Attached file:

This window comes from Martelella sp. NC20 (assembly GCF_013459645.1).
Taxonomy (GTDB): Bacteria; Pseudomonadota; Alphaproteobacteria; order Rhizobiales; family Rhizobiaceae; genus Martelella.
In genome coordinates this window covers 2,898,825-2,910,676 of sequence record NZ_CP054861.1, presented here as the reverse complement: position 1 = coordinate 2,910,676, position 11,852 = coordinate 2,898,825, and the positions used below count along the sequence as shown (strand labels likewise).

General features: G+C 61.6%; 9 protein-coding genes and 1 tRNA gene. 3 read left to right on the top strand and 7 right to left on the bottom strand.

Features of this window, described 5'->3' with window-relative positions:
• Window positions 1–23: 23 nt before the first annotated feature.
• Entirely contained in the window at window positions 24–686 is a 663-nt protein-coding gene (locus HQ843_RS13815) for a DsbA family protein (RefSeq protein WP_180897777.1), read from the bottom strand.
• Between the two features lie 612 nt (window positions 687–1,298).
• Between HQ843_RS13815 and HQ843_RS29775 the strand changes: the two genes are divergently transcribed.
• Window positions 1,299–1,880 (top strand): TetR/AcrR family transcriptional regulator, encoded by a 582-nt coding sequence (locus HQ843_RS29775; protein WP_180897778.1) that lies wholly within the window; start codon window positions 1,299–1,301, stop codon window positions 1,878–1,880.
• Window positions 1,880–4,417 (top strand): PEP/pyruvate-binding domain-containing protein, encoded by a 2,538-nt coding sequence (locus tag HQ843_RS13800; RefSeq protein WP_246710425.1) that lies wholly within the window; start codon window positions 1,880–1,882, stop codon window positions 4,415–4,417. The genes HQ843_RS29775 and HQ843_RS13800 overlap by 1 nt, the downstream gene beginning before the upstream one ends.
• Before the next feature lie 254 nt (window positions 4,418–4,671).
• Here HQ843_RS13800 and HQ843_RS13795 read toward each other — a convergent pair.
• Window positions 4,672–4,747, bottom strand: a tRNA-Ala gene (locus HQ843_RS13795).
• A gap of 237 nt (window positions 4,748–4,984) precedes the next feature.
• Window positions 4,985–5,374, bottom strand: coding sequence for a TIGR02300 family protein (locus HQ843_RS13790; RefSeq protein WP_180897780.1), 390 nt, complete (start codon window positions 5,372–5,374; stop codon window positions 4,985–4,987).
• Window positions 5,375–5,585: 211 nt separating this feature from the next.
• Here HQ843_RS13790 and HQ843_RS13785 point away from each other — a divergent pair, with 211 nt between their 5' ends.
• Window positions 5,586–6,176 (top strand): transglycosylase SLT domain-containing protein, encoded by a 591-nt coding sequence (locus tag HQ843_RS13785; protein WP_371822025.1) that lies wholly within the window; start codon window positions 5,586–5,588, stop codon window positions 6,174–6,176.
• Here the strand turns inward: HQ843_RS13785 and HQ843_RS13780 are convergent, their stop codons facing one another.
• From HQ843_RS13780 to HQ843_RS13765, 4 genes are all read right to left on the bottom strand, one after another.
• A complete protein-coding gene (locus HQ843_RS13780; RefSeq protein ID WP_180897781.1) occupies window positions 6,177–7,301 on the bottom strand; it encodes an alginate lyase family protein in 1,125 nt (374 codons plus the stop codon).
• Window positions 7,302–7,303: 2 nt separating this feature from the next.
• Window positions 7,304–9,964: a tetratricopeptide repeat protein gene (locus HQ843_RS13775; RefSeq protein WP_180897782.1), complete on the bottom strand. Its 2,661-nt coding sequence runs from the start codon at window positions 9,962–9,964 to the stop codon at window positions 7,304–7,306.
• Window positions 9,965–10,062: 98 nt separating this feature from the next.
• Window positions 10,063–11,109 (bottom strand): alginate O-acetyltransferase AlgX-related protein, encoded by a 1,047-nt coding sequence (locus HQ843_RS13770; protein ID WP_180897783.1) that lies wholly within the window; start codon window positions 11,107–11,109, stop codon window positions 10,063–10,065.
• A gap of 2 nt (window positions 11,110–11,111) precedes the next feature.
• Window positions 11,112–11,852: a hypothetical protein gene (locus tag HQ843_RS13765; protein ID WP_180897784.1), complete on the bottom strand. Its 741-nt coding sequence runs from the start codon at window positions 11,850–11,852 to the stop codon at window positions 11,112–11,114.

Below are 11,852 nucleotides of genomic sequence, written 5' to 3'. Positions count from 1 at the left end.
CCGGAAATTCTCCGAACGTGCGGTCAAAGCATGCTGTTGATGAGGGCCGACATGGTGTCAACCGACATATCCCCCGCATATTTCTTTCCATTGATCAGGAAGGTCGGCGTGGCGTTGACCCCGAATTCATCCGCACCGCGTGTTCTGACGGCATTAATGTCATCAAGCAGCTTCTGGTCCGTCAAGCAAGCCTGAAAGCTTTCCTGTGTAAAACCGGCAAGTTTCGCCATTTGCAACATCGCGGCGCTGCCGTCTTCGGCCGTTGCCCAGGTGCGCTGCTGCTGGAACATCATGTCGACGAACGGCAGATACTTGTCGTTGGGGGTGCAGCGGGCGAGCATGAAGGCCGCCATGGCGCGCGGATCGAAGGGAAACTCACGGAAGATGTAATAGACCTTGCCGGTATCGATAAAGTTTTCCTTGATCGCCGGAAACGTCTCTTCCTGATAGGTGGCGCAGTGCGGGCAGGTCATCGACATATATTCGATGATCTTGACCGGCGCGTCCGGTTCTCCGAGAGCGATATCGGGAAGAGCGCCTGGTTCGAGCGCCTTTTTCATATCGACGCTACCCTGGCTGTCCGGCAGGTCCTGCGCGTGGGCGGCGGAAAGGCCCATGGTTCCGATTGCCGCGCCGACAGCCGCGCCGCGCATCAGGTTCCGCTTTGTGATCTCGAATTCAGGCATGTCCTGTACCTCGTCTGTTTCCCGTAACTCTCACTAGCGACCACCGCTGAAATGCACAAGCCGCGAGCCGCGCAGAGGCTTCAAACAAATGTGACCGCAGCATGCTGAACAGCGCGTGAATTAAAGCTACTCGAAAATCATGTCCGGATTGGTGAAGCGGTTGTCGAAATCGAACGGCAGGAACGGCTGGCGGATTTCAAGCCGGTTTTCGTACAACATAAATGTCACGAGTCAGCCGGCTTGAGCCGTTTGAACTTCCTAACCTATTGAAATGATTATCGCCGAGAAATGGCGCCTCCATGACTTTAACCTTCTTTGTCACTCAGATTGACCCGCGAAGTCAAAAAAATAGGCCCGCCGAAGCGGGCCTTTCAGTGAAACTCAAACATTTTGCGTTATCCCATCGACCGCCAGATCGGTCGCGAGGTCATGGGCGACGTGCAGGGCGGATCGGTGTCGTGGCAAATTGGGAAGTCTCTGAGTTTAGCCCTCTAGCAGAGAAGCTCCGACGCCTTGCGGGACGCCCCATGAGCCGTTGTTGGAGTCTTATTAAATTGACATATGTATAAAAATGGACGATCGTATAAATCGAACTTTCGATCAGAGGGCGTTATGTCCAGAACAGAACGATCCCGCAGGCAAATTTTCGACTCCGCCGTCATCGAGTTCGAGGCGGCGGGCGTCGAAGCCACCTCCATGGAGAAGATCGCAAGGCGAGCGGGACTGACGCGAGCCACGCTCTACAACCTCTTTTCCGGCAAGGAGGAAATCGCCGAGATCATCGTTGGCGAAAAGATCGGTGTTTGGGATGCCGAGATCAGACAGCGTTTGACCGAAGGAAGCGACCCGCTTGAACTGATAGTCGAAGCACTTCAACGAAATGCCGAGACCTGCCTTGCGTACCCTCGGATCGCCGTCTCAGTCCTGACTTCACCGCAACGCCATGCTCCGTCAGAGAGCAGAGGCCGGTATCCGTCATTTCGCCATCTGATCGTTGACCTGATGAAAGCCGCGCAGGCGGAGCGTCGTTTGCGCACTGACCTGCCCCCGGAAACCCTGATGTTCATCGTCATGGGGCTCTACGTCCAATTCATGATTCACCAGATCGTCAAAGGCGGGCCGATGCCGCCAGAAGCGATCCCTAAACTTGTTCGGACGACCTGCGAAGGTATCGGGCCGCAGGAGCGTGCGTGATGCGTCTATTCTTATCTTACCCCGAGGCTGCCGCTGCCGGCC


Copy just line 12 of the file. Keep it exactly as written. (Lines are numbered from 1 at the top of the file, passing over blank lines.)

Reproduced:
• Before the next feature lie 254 nt (window positions 4,418–4,671).